How the Titanic Sank: James Cameron’s New CGI Animation

It was 100 years ago next Sun­day that the lux­u­ry lin­er Titan­ic struck an ice­berg and sank in the North Atlantic Ocean with 1,514 souls aboard. It was one of the dead­liest mar­itime dis­as­ters in his­to­ry.

Last night, the Nation­al Geo­graph­ic Chan­nel broad­cast the pre­mier of The Titan­ic: The Final Word With James Cameron, in which the famed under­sea explor­er and direc­tor of the 1997 block­buster movie about the dis­as­ter presents the lat­est foren­sic evi­dence of what hap­pened that night a cen­tu­ry ago. At one point in the show, Cameron, fresh off of his dive to the bot­tom of the Mar­i­ana Trench, gives a sort of “play-by-play” analy­sis of the mechan­ics of the dis­as­ter (see above) using Com­put­er Graph­ic Imag­ing (CGI) soft­ware. The trag­ic ele­ment is com­plete­ly abstract­ed out of the pic­ture.

For more on the Titan­ic cen­te­nary, includ­ing inter­ac­tive fea­tures and a 46-minute doc­u­men­tary film on the dis­as­ter, vis­it the Nation­al Geo­graph­ic “Adven­ture on the Titan­ic” Web page.

by | Permalink | Comments (6) |

Sup­port Open Cul­ture

We’re hop­ing to rely on our loy­al read­ers rather than errat­ic ads. To sup­port Open Cul­ture’s edu­ca­tion­al mis­sion, please con­sid­er mak­ing a dona­tion. We accept Pay­Pal, Ven­mo (@openculture), Patre­on and Cryp­to! Please find all options here. We thank you!

Comments (6)
You can skip to the end and leave a response. Pinging is currently not allowed.
  • Jide Goyea says:

    I heard in a doc­u­men­tary that the Morse lamps used by the Titan­ic and SS Cal­i­forn­ian caused some sort of con­fu­sion as the skies around the North Atlantic in 1912 made Titan­ic’s dis­tress sig­nal to become unreadable.Is this true.

  • Frank Libbe says:

    When the bow sec­tion com­plete­ly detach­es from the stern (about 1:22 in this video), would­n’t the stern sec­tion lurch upwards due to the instan­ta­neous removal of the down­ward drag?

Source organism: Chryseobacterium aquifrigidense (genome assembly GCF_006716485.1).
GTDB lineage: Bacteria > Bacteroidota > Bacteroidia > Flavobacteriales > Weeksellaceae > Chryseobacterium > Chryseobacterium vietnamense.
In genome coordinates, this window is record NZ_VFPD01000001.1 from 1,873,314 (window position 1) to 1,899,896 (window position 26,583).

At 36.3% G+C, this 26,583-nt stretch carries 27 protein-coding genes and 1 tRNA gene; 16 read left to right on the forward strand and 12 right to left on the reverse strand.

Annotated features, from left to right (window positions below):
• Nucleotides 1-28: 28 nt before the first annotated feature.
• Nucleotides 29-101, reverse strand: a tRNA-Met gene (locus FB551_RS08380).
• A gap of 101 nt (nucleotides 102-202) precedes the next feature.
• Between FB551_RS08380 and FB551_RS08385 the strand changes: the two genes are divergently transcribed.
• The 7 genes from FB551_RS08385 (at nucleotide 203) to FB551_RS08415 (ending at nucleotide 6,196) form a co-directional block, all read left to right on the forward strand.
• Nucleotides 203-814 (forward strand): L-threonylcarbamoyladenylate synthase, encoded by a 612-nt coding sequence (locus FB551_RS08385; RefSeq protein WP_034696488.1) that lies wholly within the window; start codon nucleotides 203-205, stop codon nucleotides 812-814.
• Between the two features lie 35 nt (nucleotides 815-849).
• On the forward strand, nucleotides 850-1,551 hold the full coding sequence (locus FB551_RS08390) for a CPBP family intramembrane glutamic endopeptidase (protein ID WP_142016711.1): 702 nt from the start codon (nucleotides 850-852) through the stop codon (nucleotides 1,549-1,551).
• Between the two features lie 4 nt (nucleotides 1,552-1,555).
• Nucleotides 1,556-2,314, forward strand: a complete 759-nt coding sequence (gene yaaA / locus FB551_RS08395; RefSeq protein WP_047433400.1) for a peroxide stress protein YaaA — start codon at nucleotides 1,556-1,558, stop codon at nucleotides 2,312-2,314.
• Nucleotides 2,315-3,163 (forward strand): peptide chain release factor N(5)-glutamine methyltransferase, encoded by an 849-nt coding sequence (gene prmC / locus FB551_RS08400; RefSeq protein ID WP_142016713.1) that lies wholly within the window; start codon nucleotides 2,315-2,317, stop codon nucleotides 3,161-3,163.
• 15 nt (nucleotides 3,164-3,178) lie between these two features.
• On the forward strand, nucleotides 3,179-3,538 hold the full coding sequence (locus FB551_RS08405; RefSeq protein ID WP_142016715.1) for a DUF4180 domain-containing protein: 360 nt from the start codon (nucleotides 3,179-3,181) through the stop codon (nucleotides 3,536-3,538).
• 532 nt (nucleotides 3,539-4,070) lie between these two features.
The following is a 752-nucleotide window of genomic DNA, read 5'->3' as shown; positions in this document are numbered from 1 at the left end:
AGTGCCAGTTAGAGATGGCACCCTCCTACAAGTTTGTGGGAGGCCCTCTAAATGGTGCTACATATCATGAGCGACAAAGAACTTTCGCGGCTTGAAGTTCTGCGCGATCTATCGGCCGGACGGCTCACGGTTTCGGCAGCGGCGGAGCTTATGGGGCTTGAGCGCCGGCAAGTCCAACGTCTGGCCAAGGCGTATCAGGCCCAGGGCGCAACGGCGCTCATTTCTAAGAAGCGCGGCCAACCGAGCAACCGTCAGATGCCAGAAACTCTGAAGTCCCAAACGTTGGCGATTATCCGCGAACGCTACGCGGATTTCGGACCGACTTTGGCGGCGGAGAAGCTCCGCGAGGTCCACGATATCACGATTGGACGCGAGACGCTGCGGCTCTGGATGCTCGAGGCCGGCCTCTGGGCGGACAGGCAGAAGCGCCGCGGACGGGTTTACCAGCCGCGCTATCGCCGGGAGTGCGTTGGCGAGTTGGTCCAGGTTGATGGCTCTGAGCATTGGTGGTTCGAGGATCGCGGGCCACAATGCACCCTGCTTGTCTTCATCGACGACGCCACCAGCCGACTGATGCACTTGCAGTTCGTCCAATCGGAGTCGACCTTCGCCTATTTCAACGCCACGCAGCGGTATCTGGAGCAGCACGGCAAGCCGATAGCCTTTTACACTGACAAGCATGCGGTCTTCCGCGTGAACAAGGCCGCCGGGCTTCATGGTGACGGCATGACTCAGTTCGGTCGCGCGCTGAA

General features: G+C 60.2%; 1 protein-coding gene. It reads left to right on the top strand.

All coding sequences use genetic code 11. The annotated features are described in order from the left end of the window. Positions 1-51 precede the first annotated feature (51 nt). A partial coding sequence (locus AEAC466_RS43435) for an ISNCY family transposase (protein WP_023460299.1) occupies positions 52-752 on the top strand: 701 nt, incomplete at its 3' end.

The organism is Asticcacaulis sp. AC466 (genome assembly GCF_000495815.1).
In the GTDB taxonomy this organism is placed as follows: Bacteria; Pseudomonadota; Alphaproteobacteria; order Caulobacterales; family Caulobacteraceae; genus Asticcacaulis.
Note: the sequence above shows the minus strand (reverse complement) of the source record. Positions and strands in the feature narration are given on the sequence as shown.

• paul earvin bibal says:

    what is the app used in that cgi?

  • Everett says:

    The CGI ani­ma­tion is amaz­ing. But, after watch­ing how the RMS Titan­ic sup­pos­ed­ly sank in the video, I could­n’t help but think about the pas­sen­gers and crew mem­bers who were trapped inside the ves­sel when it went to the bot­tom of the atlantic ocean.

    There are a lot of ways to die that are far more hor­ri­ble than in a sink­ing ship, but I just could­n’t imag­ine a more hor­ri­ble death than the way those peo­ple died in that sink­ing at the moment. See­ing the Titan­ic sink­ing in that video and know­ing there were peo­ple still inside made me imag­ine what they were going through in that hor­rif­ic ordeal, when it real­ly hap­pened over a hun­dred years ago. The thought sent a chill up a spine. Wow!

  • Everett says:

    In the last sen­tence of my com­ment, I meant to say “the thought sent a chill up ‘my’ spine”.

  • Max Vero says:

    I’ve read in numer­ous accounts that the sink­ing went more along the lines Cameron sug­gests in his fea­ture film; ie, the stern fell back onto even keel — rais­ing false hopes — but then began to up-end, either because the ship was still whole along the dou­ble-bot­tom and being pulled down by the sunken bow sec­tion, or because the weight of the mas­sive engines were now near the point of the break­age. The present recre­ation does­n’t allow for the stern to set­tle back before up-end­ing. Why this shift?

Leave a Reply

Open Culture was founded by Dan Colman.